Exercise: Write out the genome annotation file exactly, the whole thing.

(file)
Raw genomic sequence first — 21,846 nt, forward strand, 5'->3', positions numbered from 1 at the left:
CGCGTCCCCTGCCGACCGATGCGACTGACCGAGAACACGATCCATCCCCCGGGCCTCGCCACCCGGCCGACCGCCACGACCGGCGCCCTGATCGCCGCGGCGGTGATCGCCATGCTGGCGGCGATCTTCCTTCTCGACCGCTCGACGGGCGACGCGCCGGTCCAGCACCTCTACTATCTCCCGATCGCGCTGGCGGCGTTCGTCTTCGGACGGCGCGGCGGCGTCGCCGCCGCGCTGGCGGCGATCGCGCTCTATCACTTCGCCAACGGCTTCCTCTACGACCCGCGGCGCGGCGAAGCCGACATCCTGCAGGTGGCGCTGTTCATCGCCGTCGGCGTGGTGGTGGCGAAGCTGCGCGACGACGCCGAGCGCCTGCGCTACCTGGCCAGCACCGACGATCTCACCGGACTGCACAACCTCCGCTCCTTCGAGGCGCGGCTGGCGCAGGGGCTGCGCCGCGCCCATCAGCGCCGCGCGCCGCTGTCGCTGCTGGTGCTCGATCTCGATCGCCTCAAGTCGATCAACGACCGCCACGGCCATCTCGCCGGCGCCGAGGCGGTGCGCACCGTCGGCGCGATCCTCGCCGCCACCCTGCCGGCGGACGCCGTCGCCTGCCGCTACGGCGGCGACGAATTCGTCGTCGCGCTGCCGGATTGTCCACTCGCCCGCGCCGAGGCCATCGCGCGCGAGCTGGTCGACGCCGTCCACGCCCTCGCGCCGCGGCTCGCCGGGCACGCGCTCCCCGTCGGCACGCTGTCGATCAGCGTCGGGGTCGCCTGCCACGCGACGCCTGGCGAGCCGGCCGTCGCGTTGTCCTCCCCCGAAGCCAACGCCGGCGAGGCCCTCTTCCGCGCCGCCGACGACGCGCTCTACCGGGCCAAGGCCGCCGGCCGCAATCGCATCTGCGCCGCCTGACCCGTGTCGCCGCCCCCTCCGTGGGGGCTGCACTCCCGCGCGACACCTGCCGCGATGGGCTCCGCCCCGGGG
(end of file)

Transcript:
Raw genomic sequence first — 21,846 nt, forward strand, 5'->3', positions numbered from 1 at the left:
CGCGTCCCCTGCCGACCGATGCGACTGACCGAGAACACGATCCATCCCCCGGGCCTCGCCACCCGGCCGACCGCCACGACCGGCGCCCTGATCGCCGCGGCGGTGATCGCCATGCTGGCGGCGATCTTCCTTCTCGACCGCTCGACGGGCGACGCGCCGGTCCAGCACCTCTACTATCTCCCGATCGCGCTGGCGGCGTTCGTCTTCGGACGGCGCGGCGGCGTCGCCGCCGCGCTGGCGGCGATCGCGCTCTATCACTTCGCCAACGGCTTCCTCTACGACCCGCGGCGCGGCGAAGCCGACATCCTGCAGGTGGCGCTGTTCATCGCCGTCGGCGTGGTGGTGGCGAAGCTGCGCGACGACGCCGAGCGCCTGCGCTACCTGGCCAGCACCGACGATCTCACCGGACTGCACAACCTCCGCTCCTTCGAGGCGCGGCTGGCGCAGGGGCTGCGCCGCGCCCATCAGCGCCGCGCGCCGCTGTCGCTGCTGGTGCTCGATCTCGATCGCCTCAAGTCGATCAACGACCGCCACGGCCATCTCGCCGGCGCCGAGGCGGTGCGCACCGTCGGCGCGATCCTCGCCGCCACCCTGCCGGCGGACGCCGTCGCCTGCCGCTACGGCGGCGACGAATTCGTCGTCGCGCTGCCGGATTGTCCACTCGCCCGCGCCGAGGCCATCGCGCGCGAGCTGGTCGACGCCGTCCACGCCCTCGCGCCGCGGCTCGCCGGGCACGCGCTCCCCGTCGGCACGCTGTCGATCAGCGTCGGGGTCGCCTGCCACGCGACGCCTGGCGAGCCGGCCGTCGCGTTGTCCTCCCCCGAAGCCAACGCCGGCGAGGCCCTCTTCCGCGCCGCCGACGACGCGCTCTACCGGGCCAAGGCCGCCGGCCGCAATCGCATCTGCGCCGCCTGACCCGTGTCGCCGCCCCCTCCGTGGGGGCTGCACTCCCGCGCGACACCTGCCGCGATGGGCTCCGCCCCGGGG